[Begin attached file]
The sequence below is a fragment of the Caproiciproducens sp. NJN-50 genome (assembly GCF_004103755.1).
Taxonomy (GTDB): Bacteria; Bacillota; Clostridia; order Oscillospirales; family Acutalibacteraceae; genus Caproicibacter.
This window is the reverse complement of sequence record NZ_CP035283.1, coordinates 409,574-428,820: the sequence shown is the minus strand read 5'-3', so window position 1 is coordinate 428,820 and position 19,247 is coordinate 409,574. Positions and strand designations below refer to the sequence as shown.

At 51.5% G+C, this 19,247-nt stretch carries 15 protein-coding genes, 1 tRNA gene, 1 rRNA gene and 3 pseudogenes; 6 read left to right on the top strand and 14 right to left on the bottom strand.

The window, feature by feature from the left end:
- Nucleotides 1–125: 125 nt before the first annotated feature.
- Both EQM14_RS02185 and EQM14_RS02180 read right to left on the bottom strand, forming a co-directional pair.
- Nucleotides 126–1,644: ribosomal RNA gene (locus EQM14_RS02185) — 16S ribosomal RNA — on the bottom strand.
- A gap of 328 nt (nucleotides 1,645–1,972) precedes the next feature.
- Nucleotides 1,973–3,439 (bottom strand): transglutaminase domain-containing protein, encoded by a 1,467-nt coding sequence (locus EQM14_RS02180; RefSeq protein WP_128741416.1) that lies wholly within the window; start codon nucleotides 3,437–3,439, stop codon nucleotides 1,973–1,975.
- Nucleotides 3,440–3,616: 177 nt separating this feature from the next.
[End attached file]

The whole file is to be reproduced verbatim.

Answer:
The sequence below is a fragment of the Caproiciproducens sp. NJN-50 genome (assembly GCF_004103755.1).
Taxonomy (GTDB): Bacteria; Bacillota; Clostridia; order Oscillospirales; family Acutalibacteraceae; genus Caproicibacter.
This window is the reverse complement of sequence record NZ_CP035283.1, coordinates 409,574-428,820: the sequence shown is the minus strand read 5'-3', so window position 1 is coordinate 428,820 and position 19,247 is coordinate 409,574. Positions and strand designations below refer to the sequence as shown.

At 51.5% G+C, this 19,247-nt stretch carries 15 protein-coding genes, 1 tRNA gene, 1 rRNA gene and 3 pseudogenes; 6 read left to right on the top strand and 14 right to left on the bottom strand.

The window, feature by feature from the left end:
- Nucleotides 1–125: 125 nt before the first annotated feature.
- Both EQM14_RS02185 and EQM14_RS02180 read right to left on the bottom strand, forming a co-directional pair.
- Nucleotides 126–1,644: ribosomal RNA gene (locus EQM14_RS02185) — 16S ribosomal RNA — on the bottom strand.
- A gap of 328 nt (nucleotides 1,645–1,972) precedes the next feature.
- Nucleotides 1,973–3,439 (bottom strand): transglutaminase domain-containing protein, encoded by a 1,467-nt coding sequence (locus EQM14_RS02180; RefSeq protein WP_128741416.1) that lies wholly within the window; start codon nucleotides 3,437–3,439, stop codon nucleotides 1,973–1,975.
- Nucleotides 3,440–3,616: 177 nt separating this feature from the next.